Sergey Levine / UC Berkeley

Reinforcement learning algorithms can learn effective policies automatically, making them appealing for a wide range of real-world decision making problems, from logistics and e-commerce to autonomous driving. However, reinforcement learning is classically seen as an active learning framework, where new data must be collected during the learning process. This poses a serious constraint on the practical real-world application of reinforcement learning algorithms: many real-world domains where we wish to apply automated decision making via RL make it expensive, dangerous, or otherwise impractical to actively collect data during the training process. Offline reinforcement learning methods offer an alternative approach: instead of actively collecting data during learning, such methods aim to learn the best possible policy out of an existing previously collected dataset. Analogously to the widely used supervised methods, such algorithms can in principle use large datasets that are collected once, and then reused to learn policies for a variety of tasks. However, in contrast to supervised learning methods, offline RL makes few assumptions on this data, using it to interpret how the world works, rather than how to solve the task at hand. Unfortunately, offline RL introduces a range of new technical challenges that are not present in standard online RL settings, revolving around the challenges of distributional shift between the learned policy and the (unknown) behavior policy that collected the data. In brief, offline RL is hard because we must learn a policy that behaves differently (and better) than the policy that collected the data, but it is difficult to evaluate this policy, since we do not have any access to what this new policy would have experienced if it were executed in the real world. In this talk, I will discuss recent advances that make offline RL a practical tool for real-world problems, the theoretical foundations of offline RL methods, as well as several recent applications that illustrate the applicability of these methods to real-world tasks.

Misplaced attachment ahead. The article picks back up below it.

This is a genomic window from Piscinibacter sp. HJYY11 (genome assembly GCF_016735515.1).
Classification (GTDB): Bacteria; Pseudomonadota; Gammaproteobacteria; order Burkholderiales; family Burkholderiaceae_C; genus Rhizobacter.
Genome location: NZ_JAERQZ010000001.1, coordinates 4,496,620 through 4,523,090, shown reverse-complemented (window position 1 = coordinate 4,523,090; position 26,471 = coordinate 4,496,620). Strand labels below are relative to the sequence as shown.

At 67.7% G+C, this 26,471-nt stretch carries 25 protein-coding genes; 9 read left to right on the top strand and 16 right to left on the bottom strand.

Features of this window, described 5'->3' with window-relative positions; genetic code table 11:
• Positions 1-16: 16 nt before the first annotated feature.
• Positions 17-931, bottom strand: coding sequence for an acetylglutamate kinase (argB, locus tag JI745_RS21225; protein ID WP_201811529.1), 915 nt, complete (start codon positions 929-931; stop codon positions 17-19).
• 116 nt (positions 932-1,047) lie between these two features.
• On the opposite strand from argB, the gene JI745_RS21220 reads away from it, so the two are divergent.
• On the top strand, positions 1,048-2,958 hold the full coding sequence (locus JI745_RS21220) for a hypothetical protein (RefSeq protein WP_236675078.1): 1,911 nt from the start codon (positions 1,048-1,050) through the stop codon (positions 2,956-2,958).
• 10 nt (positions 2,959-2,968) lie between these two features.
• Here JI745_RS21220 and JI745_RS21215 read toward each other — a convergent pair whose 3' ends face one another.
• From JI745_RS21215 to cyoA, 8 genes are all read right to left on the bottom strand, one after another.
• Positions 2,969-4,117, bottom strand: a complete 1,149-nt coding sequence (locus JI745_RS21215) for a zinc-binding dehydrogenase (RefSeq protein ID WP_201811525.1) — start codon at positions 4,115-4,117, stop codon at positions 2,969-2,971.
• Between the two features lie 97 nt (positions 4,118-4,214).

Speaker Bio: Sergey Levine received a BS and MS in Computer Science from Stanford University in 2009, and a Ph.D. in Computer Science from Stanford University in 2014. He joined the faculty of the Department of Electrical Engineering and Computer Sciences at UC Berkeley in fall 2016. His work focuses on machine learning for decision making and control, with an emphasis on deep learning and reinforcement learning algorithms. Applications of his work include autonomous robots and vehicles, as well as computer vision and graphics. His research includes developing algorithms for end-to-end training of deep neural network policies that combine perception and control, scalable algorithms for inverse reinforcement learning, deep reinforcement learning algorithms, and more. His work has been featured in many popular press outlets, including the New York Times, the BBC, MIT Technology Review, and Bloomberg Business.
Eric Horvitz / Microsoft

We are in the early days of developing principles and mechanisms for harnessing the complementary skills of people and AI systems. I will present promising directions for weaving together human and machine intellect, including methods for leveraging joint models of human and machine inferences, learning about the distinct strengths and weaknesses of people and machines, and guiding the volley of initiatives undertaken by people and AI systems.